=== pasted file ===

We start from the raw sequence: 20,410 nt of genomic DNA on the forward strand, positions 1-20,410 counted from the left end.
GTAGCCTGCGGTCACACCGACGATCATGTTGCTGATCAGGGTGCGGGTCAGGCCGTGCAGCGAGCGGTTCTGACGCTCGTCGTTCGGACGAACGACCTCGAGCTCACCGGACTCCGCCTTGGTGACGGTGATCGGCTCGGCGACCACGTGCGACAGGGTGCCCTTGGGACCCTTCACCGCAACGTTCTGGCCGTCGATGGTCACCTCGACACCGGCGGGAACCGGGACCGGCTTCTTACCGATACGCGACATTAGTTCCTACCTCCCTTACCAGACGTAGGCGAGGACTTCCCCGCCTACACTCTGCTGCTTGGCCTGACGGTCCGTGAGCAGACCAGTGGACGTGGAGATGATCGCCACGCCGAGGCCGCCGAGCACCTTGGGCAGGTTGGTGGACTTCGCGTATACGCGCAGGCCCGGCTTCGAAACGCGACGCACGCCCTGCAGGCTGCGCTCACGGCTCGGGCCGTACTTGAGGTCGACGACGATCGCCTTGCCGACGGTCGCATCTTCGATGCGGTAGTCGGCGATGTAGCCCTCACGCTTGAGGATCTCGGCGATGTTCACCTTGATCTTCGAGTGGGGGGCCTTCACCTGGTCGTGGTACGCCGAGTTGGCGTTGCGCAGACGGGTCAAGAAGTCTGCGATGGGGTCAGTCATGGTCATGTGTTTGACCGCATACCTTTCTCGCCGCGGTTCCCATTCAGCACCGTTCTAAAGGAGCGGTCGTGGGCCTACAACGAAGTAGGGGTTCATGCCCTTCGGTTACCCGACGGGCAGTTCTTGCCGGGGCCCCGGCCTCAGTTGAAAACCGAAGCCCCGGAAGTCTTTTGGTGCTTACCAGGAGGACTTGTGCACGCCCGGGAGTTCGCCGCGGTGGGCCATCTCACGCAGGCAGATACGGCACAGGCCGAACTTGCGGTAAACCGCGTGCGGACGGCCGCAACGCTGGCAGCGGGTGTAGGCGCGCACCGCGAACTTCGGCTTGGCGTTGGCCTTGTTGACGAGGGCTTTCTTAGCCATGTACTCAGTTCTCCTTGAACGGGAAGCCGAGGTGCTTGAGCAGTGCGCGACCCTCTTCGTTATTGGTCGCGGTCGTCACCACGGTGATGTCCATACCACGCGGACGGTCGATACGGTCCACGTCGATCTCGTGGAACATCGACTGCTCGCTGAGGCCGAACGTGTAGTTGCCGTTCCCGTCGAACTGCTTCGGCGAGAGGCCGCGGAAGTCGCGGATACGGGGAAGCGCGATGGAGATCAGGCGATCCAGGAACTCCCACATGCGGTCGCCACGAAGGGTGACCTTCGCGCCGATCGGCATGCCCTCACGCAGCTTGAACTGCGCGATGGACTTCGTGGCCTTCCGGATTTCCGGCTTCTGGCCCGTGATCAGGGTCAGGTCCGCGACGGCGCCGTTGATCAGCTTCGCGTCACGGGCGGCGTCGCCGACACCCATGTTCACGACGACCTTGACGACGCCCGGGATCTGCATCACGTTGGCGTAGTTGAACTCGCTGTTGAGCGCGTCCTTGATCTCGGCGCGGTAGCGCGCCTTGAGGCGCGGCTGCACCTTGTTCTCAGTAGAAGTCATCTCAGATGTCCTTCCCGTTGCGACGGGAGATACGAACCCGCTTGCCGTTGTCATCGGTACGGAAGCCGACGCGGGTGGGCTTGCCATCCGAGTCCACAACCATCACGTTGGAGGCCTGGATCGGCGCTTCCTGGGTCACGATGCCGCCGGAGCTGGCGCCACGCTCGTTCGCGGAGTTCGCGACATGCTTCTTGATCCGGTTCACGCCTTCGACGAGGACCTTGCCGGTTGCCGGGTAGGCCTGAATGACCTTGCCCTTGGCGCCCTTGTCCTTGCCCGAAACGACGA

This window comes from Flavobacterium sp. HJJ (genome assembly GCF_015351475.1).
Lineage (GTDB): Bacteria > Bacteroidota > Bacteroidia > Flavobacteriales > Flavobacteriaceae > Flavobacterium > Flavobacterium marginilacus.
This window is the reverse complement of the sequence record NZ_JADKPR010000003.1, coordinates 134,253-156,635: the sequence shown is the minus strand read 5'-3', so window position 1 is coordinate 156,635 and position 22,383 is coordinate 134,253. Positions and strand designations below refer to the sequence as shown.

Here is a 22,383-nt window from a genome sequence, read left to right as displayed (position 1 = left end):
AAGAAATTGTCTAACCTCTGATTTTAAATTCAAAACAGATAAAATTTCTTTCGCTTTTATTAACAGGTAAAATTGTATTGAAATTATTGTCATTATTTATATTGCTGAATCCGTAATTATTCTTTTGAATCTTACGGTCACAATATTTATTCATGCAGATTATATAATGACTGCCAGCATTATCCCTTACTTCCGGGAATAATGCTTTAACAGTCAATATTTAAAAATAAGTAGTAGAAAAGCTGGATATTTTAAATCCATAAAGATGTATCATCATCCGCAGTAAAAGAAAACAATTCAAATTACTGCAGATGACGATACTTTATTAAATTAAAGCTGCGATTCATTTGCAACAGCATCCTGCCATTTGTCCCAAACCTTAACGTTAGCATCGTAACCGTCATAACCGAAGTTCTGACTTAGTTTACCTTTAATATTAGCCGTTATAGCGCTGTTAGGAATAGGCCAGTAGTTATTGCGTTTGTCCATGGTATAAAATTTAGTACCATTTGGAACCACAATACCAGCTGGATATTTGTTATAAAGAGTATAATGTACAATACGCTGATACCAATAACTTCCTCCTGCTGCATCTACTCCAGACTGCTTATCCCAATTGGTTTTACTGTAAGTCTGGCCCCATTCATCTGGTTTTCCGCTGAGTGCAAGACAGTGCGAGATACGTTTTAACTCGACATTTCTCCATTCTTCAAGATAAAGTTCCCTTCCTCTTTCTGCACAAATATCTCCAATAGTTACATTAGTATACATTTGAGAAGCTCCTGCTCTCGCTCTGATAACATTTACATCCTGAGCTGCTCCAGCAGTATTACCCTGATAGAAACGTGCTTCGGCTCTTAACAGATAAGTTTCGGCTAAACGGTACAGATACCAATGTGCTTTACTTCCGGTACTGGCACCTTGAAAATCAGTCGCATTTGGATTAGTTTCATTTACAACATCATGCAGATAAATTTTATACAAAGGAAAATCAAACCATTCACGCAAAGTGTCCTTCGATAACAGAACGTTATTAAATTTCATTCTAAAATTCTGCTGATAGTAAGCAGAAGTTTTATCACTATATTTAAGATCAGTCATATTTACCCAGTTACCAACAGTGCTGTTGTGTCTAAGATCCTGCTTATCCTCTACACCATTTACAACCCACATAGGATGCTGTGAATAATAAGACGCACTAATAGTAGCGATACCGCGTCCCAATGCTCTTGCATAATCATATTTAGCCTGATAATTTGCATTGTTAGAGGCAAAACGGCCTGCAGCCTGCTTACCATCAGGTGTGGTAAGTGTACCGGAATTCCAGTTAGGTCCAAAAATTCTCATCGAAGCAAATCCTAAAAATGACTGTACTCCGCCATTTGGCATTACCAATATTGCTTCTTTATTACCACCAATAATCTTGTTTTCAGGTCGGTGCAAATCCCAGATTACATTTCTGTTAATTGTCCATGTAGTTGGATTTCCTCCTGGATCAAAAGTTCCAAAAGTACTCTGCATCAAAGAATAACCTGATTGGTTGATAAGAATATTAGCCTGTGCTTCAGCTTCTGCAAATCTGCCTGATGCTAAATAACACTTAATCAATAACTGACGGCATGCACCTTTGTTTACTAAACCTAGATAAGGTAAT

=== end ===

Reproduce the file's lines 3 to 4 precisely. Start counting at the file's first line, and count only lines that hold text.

This window comes from Flavobacterium sp. HJJ (genome assembly GCF_015351475.1).
Lineage (GTDB): Bacteria > Bacteroidota > Bacteroidia > Flavobacteriales > Flavobacteriaceae > Flavobacterium > Flavobacterium marginilacus.